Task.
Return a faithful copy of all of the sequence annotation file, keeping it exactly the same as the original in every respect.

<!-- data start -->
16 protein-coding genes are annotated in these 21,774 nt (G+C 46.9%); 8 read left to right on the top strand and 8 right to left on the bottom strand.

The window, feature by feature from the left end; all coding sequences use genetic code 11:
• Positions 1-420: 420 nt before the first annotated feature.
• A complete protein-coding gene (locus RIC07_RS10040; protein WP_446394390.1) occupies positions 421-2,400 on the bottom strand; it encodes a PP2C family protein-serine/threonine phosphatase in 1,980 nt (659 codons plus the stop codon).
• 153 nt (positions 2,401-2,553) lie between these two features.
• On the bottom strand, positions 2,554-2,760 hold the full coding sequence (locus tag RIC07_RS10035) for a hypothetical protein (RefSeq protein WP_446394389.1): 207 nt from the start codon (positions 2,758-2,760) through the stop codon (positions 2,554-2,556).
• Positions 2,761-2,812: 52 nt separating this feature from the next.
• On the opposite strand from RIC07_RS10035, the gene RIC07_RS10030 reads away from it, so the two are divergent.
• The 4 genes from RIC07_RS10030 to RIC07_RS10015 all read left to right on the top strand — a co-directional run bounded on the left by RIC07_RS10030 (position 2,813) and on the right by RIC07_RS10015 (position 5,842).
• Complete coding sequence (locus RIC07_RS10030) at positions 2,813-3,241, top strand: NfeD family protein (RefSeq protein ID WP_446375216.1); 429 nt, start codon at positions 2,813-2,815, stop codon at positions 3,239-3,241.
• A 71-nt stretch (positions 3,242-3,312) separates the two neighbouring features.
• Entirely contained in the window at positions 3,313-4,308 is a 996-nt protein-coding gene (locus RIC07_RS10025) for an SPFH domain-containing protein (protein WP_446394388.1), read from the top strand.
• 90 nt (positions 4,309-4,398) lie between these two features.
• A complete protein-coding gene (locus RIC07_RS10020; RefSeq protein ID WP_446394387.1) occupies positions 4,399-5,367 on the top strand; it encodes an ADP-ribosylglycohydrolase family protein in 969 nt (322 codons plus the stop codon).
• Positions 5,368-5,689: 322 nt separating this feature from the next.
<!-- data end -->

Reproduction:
16 protein-coding genes are annotated in these 21,774 nt (G+C 46.9%); 8 read left to right on the top strand and 8 right to left on the bottom strand.

The window, feature by feature from the left end; all coding sequences use genetic code 11:
• Positions 1-420: 420 nt before the first annotated feature.
• A complete protein-coding gene (locus RIC07_RS10040; protein WP_446394390.1) occupies positions 421-2,400 on the bottom strand; it encodes a PP2C family protein-serine/threonine phosphatase in 1,980 nt (659 codons plus the stop codon).
• 153 nt (positions 2,401-2,553) lie between these two features.
• On the bottom strand, positions 2,554-2,760 hold the full coding sequence (locus tag RIC07_RS10035) for a hypothetical protein (RefSeq protein WP_446394389.1): 207 nt from the start codon (positions 2,758-2,760) through the stop codon (positions 2,554-2,556).
• Positions 2,761-2,812: 52 nt separating this feature from the next.
• On the opposite strand from RIC07_RS10035, the gene RIC07_RS10030 reads away from it, so the two are divergent.
• The 4 genes from RIC07_RS10030 to RIC07_RS10015 all read left to right on the top strand — a co-directional run bounded on the left by RIC07_RS10030 (position 2,813) and on the right by RIC07_RS10015 (position 5,842).
• Complete coding sequence (locus RIC07_RS10030) at positions 2,813-3,241, top strand: NfeD family protein (RefSeq protein ID WP_446375216.1); 429 nt, start codon at positions 2,813-2,815, stop codon at positions 3,239-3,241.
• A 71-nt stretch (positions 3,242-3,312) separates the two neighbouring features.
• Entirely contained in the window at positions 3,313-4,308 is a 996-nt protein-coding gene (locus RIC07_RS10025) for an SPFH domain-containing protein (protein WP_446394388.1), read from the top strand.
• 90 nt (positions 4,309-4,398) lie between these two features.
• A complete protein-coding gene (locus RIC07_RS10020; RefSeq protein ID WP_446394387.1) occupies positions 4,399-5,367 on the top strand; it encodes an ADP-ribosylglycohydrolase family protein in 969 nt (322 codons plus the stop codon).
• Positions 5,368-5,689: 322 nt separating this feature from the next.